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Habitat Magazine July/August 2020 free digital issue

HABITAT

ARCHIVE ARTICLE

They Were Ready

Carl Tait, unlike a lot of New Yorkers, was ready for this pandemic. Back in 2012, the fierce winds of Hurricane Sandy damaged a construction crane high up on 157 W. 57th St., one of the first luxury condo needles to rise on what is now Billionaires’ Row. The crane was in danger of falling on Tait’s building, a relatively modest World War I-era co-op at 152 W. 58th St. As co-op board president, Tait’s challenge was communication: to apprise shareholders of the danger, to parse confusing signals from the city’s emergency services and, finally, to supervise the evacuation of the 33-unit building. Then he had to help shareholders find places to stay.
“In 2012, we were required to leave the building,” Tait recalls. “Today we’re required to stay inside the building. But the questions are the same. What do you do? How do you tell people? How do you let them talk to you?”
The answer then, as now, was through email blasts and phone calls to all residents, whose contact information is assiduously kept up-to-date. Information has always flowed freely through those channels at this co-op, and the flow increases when a crisis hits.
“There was a lot of back-and-forth in both cases,” Tait says. “In this situation, there has been a lot of policy setting. You need to make rules that are reasonable so people will follow them. For example, the elevator – we told everyone to ride only with people you live with. We chose to leave our laundry room open and disinfect it regularly. We don’t have a doorman, so we put delivery protocols in place – no delivery people inside apartments. Our preference is for no contact, but if you have to sign something, wash your hands immediately. We had already discussed that someone in the building will probably test positive, and we should be prepared to announce it to all shareholders, without giving the person’s name or floor.”
The Value of Trust
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But how would the board learn that a resident had been infected? “We can’t make them tell us,” Tait says, “but we asked everyone in the building to let the board know privately, via email, if they’ve tested positive. On March 17 we learned that we do have a person in the building with COVID-19, and the shareholder was self-quarantining. People took it very well. No one came to us screaming, demanding to know who was sick. On the contrary, they’ve been sympathetic. I’m proud of them.”

Maybe the shareholders’ sympathetic response comes from the trust established by Tait and his six fellow board members. Tait, 58, is a voluble man who talks like a machine gun and brims with energy and ideas. In 2001, before Tait joined the co-op board, the mega-developer Gary Barnett, the founder and chairman of Extell, offered to buy the co-op’s air rights as part of his campaign to build the 1,000-foot-tall luxury condo tower known as One57, whose backyard abuts the co-op’s backyard. When Barnett made a low-ball offer of $50 a square foot, the board walked away. When Barnett sweetened the offer to $100, the board turned him down again. Six years later, while Tait was president of the board, the co-op made a counteroffer to sell the rights for $200 per square foot. It would mean a windfall of $4.1 million for 20,500 square feet of air rights – enough to pay off the last $1.9 million on the co-op’s underlying mortgage and cut maintenance permanently by 20 percent. Barnett accepted the counteroffer.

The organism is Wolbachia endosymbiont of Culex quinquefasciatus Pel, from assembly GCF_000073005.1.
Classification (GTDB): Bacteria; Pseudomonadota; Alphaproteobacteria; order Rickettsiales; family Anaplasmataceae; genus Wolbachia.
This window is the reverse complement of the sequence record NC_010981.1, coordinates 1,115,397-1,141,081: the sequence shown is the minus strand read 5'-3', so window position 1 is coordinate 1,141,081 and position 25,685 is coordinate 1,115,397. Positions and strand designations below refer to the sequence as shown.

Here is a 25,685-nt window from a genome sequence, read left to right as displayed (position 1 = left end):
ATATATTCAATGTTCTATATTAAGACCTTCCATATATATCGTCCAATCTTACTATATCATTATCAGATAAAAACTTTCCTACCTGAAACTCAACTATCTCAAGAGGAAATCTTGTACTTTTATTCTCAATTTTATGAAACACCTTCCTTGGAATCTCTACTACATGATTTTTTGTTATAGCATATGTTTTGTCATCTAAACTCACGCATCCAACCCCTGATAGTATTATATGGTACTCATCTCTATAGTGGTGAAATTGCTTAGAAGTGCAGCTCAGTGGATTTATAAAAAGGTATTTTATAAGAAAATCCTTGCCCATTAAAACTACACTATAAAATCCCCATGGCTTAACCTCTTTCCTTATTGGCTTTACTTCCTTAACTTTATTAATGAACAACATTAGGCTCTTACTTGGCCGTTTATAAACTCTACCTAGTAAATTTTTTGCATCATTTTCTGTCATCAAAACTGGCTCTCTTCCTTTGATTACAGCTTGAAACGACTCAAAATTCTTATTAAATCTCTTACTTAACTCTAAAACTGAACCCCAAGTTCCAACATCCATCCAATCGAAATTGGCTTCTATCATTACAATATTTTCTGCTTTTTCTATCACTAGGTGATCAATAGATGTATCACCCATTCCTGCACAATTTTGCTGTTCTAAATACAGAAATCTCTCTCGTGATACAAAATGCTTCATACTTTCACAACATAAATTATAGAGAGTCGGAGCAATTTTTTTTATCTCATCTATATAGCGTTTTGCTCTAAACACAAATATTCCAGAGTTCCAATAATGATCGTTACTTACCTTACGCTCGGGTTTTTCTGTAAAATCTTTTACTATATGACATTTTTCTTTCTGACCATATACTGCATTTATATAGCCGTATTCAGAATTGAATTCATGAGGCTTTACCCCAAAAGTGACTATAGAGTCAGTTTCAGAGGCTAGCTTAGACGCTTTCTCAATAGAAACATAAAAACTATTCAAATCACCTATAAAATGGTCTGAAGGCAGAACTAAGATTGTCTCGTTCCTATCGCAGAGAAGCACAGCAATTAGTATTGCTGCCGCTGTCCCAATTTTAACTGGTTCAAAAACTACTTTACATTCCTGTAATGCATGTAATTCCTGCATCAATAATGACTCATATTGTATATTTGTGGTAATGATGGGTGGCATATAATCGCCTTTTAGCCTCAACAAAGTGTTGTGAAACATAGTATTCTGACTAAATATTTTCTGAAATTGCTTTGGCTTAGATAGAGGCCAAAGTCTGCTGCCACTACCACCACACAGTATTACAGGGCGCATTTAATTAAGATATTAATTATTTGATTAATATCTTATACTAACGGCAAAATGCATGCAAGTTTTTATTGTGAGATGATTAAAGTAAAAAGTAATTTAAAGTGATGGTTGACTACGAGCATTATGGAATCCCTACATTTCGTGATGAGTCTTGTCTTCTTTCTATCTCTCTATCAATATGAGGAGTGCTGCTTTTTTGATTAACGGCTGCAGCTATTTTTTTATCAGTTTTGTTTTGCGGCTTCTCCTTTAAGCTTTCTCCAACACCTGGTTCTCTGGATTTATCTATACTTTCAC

At the final negotiation, Barnett suggested he write a check for a nice round $4 million. “He was reserved,” Tait recalls of the titan sitting across the table that day. “Like a chess player. Unflappable.” Tait had a simple reaction to Barnett’s suggestion: “No.” So Barnett signed a check for the agreed-upon $4.1 million. “I made the co-op $50,000 per letter when I said ‘No’ that day,” Tait says with a laugh. “I wish I could do that more often!”
No Free Lunch
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The money was nice, but trouble came with it. First, the crane collapsed. Then round-the-clock noise from construction crews, which led Tait to deride the city’s compliant Department of Buildings as “an arm of the Extell corporation.” Then a fire erupted in the unfinished tower, sending smoke and water into Tait’s nine-story co-op building – and finally sending Tait around the bend.
“That was it,” he says. “I had had enough of Extell to last me several lifetimes. Within a few days of the fire, I resigned from the board.”
He found he didn’t miss the stress or the aggravation. His life was full. Born in New York and raised in Atlanta by his Southern parents, Tait went to Harvard to study music – he’s an accomplished classical pianist – but soon switched to computer science. He went on to earn a doctorate in computer science from Columbia and was working for IBM when he bought into the co-op in 1997. Seven years later he married a clinical psychologist, and in 2007 they had twin daughters. Today, Tait works in Manhattan as a software engineer.
After a four-year hiatus from the board, he allowed himself to be cajoled into reassuming the presidency in 2018. He continued to stress the importance of being ready for challenges before they arise – which has proven invaluable in the current crisis.
“If this pandemic has taught me anything,” Tait says, “it’s that you can’t predict everything – but when you see death coming your way, you do your best to figure out all the things that might happen, and then prepare for them. Before a crisis hits, you need to instill confidence and establish a pattern of trust, and I think our board has done that. One last thing: crises tend to bring people together, psychologically, even when hugs are forbidden.”

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